Canada – A team of Canadian researchers says it has ‘perfected’ a process to separate fibreglass and resin, which are commonly used in creating consumer electronics. The breakthrough is claimed to have brought the University of British Columbia (UBC) one step closer to realising ‘zero waste’ handhelds.
The UBC has developed a method combining gravity separation with other ‘simple’ physical techniques to target material of a specific density and ‘cleanly’ lift organic resins from inorganic fibreglass.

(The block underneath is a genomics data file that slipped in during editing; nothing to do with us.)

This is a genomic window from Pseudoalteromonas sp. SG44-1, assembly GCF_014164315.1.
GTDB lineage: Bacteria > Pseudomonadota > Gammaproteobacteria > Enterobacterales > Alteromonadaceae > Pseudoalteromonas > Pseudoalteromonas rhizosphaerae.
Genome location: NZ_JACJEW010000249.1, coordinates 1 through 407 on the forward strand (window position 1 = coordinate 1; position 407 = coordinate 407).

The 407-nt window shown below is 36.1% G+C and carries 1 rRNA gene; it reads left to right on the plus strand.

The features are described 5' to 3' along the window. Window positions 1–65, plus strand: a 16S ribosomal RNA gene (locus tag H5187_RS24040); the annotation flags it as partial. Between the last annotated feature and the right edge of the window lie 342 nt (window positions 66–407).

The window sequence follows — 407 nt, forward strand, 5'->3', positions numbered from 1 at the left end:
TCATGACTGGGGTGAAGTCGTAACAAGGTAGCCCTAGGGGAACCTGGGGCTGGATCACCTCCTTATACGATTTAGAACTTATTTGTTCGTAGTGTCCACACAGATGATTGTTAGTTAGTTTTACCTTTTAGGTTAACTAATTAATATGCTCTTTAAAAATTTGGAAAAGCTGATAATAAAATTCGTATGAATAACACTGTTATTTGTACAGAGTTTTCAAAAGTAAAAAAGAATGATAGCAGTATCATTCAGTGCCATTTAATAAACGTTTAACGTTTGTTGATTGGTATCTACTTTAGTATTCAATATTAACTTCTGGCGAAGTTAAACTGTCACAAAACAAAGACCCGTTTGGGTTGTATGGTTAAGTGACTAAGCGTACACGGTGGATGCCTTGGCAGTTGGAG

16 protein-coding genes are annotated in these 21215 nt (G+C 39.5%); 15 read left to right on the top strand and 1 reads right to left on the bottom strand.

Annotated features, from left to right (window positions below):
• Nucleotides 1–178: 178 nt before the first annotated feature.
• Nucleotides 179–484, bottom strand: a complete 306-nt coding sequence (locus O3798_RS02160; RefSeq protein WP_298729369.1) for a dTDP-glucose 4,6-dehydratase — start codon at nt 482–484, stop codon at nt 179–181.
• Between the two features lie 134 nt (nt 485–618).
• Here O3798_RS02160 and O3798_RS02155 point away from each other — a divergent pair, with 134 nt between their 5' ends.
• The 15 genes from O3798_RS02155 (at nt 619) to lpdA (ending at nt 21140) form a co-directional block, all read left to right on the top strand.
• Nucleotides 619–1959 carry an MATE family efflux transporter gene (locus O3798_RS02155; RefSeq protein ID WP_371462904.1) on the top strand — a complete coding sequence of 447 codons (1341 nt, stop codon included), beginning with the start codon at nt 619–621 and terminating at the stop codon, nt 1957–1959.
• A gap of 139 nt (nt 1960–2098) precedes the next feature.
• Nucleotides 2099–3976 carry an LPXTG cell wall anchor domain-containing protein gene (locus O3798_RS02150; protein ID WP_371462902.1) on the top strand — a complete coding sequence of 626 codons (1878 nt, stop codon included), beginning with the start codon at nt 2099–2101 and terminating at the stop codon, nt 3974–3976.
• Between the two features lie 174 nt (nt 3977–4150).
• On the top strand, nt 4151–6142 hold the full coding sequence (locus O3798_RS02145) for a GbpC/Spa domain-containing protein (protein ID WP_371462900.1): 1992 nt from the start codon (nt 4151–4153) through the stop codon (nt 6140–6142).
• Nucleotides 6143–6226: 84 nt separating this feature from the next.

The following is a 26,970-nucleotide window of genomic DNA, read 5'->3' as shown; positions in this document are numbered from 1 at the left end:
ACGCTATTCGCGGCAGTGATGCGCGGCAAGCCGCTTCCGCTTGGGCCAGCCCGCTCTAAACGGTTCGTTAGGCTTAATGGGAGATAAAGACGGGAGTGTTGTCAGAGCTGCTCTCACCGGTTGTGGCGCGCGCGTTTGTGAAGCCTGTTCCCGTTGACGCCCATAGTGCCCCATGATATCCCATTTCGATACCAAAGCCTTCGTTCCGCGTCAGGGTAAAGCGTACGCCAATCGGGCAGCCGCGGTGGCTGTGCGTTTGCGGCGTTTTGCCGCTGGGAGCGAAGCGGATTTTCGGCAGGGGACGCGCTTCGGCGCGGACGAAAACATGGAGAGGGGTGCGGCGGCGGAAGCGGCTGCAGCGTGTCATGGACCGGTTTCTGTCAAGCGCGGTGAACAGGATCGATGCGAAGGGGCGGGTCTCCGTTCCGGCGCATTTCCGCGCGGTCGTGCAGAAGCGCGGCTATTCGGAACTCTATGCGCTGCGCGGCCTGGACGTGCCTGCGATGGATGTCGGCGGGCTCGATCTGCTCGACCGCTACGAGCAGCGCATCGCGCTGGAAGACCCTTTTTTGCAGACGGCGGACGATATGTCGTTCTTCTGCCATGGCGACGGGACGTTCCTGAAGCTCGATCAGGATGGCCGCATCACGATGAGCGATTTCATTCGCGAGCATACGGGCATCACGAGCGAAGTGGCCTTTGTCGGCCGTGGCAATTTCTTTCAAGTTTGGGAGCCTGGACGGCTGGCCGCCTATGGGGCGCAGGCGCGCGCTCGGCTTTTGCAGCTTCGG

After being processed, the separated fibreglass can serve as a raw material for construction and insulation.
At present, the researchers are working on improving the quality of the output material so that it is suitable for use in the production of brand new circuit boards.
‘Discarded smartphones are a huge, growing source of electronic waste, with close to two billion new phones sold every year around the world – and people are replacing their phones every few years,’ observes UBC mining engineering Professor Maria Holuszko, who led the recycling project.
Leading recycling companies tend to focus on recovering metals such as gold, silver, palladium and copper, according to Holuszko.
However, non-metal components such as those comprised of fibreglass and resin, which make up the largest proportion of printed circuit boards, are typically landfilled or incinerated because they are less valuable and more difficult to process.